It would be wrong of course to see the BBC as incubating a uniquely iniquitous culture. Donald Findlater, director of research and development at the Lucy Faithfull Foundation and director of Stop it Now! U.K. and Ireland said: “Any suggestion that this is a unique problem of the BBC is a distraction. There’s acres of children being abused every day. Maybe with celebrities they’re on a different psychological track with children, because they’re people they look up to, who are big in their world, but we could say the same about sports coaches.”
But many, said Findlater, might well never have been abusers in an ordinary job. “That’s my assumption with some of these people — they would have been harmless in ordinary life. It’s the context in which they find themselves but that’s the same for, say, teachers, who train with no intent toward children but then find themselves in perhaps facing a life crisis and are feeling vulnerable, in a situation of temptation, and suddenly thoughts are developing. They never planned to be sexual offenders.”
Stuart Hall, 83, pleaded guilty to the crimes in court three months after he dismissed the allegations as “pernicious, callous, cruel and, above all, spurious.” His guilty plea led to a charge of rape of a 22-year-old woman in 1976 being left on file. His producer at BBC Manchester at that time, Linda McDougall, said Hall had a reputation as “a ladies’ man” and was a “complete nuisance.” At the BBC an old medical room was reserved for his use.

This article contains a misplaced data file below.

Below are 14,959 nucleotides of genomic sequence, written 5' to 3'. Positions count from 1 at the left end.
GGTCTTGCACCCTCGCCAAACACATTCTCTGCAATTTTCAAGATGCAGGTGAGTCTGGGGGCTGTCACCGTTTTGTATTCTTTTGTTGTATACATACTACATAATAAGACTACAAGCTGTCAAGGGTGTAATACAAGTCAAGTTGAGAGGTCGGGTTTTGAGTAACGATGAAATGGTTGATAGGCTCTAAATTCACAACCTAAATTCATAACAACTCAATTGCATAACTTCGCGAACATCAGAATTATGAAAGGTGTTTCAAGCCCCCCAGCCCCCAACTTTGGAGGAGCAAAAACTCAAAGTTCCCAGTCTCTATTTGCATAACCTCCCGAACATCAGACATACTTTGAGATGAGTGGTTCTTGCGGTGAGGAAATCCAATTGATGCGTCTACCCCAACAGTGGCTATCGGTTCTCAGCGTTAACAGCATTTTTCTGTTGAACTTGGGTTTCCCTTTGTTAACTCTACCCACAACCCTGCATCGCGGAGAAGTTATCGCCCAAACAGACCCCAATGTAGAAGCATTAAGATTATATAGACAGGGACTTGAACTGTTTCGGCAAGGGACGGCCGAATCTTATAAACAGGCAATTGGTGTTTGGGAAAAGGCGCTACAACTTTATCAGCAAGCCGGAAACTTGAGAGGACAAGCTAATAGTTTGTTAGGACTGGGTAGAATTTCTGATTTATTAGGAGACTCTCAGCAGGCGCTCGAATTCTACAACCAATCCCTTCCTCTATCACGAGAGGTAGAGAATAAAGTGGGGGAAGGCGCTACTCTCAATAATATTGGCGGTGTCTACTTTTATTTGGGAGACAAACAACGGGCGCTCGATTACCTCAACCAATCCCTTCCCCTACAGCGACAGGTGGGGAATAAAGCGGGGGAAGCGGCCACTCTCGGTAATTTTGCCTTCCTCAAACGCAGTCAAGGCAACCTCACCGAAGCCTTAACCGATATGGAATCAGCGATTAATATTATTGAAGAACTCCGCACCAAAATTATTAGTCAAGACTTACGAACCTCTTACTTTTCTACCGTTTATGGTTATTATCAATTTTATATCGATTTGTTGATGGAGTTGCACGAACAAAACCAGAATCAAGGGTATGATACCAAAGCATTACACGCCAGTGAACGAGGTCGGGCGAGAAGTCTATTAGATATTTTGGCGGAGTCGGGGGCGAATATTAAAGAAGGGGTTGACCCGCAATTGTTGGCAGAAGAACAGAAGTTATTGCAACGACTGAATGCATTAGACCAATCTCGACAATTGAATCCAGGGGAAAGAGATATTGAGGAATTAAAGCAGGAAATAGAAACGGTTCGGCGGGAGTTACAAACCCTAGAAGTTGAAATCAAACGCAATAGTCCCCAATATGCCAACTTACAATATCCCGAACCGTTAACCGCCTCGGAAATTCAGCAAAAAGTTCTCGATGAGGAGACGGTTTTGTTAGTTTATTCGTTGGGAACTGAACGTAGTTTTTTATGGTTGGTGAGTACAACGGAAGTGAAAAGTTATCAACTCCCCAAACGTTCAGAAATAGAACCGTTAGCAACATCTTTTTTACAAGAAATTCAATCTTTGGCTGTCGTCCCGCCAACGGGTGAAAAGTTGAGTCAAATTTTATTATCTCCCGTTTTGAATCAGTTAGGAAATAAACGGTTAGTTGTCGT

“He had lady friends who came and went happily on to the BBC premises and kept him occupied during the afternoons. I can’t say that he was having sex with them there because I wasn’t ever in the medical room at the same time, but I always thought that they weren’t coming for cups of tea at the BBC in the afternoons. But of course everyone else knew. We all made jokes about it. You would have had to have your eyes shut and not been at work at all to not know what was going on. He was one of those people who had his hands all over you and all over anyone female who came in.” She had, though, been shocked to discover his offenses related to children.
If the BBC is to learn lessons from these scandals and the mass of victims whose lives have been left damaged, it has to bring its “talent” off the pedestal, said Will Wyatt, former director of BBC Television and author of “The Fun Factor: A Life in the BBC,” based on the diaries he kept over a 34-year career.
“I never met Stuart Hall and didn’t need to. His glory days were before I turned up. The difference for me is dividing between what was blokey, coming on to women, not very nice, and importuning, which is quite different. I’m happy to say that in my time a lot of the people you saw on the screen were what you met. It is simply not the case that this (Hall’s case) was how most people were. But temptations do come people’s way, in showbiz, in theater, in pop music. I would be amazed if some bonking didn’t go on somewhere in the BBC.”
He said the 1960s review show Late Night Line Up was notorious for its hospitality room. “I am sure some people had sex there!
“The (admission of guilt) is not very good for the BBC, it is very much part of that Jimmy Savile era, it doesn’t reflect well on the way a number of people were behaving. There is a danger of ‘monsterdom’ taking over — that is a danger when people become mega-famous, the danger is always there.”